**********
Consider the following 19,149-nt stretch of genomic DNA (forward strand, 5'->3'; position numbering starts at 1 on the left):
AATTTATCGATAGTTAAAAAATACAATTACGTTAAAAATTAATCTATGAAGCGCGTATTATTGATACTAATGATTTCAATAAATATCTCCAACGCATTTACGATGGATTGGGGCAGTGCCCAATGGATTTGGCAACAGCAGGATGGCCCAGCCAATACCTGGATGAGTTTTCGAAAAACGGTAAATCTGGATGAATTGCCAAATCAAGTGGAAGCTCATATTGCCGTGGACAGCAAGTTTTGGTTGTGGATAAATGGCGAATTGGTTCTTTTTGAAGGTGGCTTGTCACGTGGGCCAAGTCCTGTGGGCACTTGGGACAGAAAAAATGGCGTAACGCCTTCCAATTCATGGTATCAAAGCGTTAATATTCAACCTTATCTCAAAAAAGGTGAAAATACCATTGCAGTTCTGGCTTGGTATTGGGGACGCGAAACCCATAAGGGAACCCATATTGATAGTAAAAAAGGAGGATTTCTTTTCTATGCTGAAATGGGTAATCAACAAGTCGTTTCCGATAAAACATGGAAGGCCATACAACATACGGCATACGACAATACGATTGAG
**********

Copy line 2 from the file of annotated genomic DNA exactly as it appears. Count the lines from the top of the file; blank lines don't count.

AATTTATCGATAGTTAAAAAATACAATTACGTTAAAAATTAATCTATGAAGCGCGTATTATTGATACTAATGATTTCAATAAATATCTCCAACGCATTTACGATGGATTGGGGCAGTGCCCAATGGATTTGGCAACAGCAGGATGGCCCAGCCAATACCTGGATGAGTTTTCGAAAAACGGTAAATCTGGATGAATTGCCAAATCAAGTGGAAGCTCATATTGCCGTGGACAGCAAGTTTTGGTTGTGGATAAATGGCGAATTGGTTCTTTTTGAAGGTGGCTTGTCACGTGGGCCAAGTCCTGTGGGCACTTGGGACAGAAAAAATGGCGTAACGCCTTCCAATTCATGGTATCAAAGCGTTAATATTCAACCTTATCTCAAAAAAGGTGAAAATACCATTGCAGTTCTGGCTTGGTATTGGGGACGCGAAACCCATAAGGGAACCCATATTGATAGTAAAAAAGGAGGATTTCTTTTCTATGCTGAAATGGGTAATCAACAAGTCGTTTCCGATAAAACATGGAAGGCCATACAACATACGGCATACGACAATACGATTGAG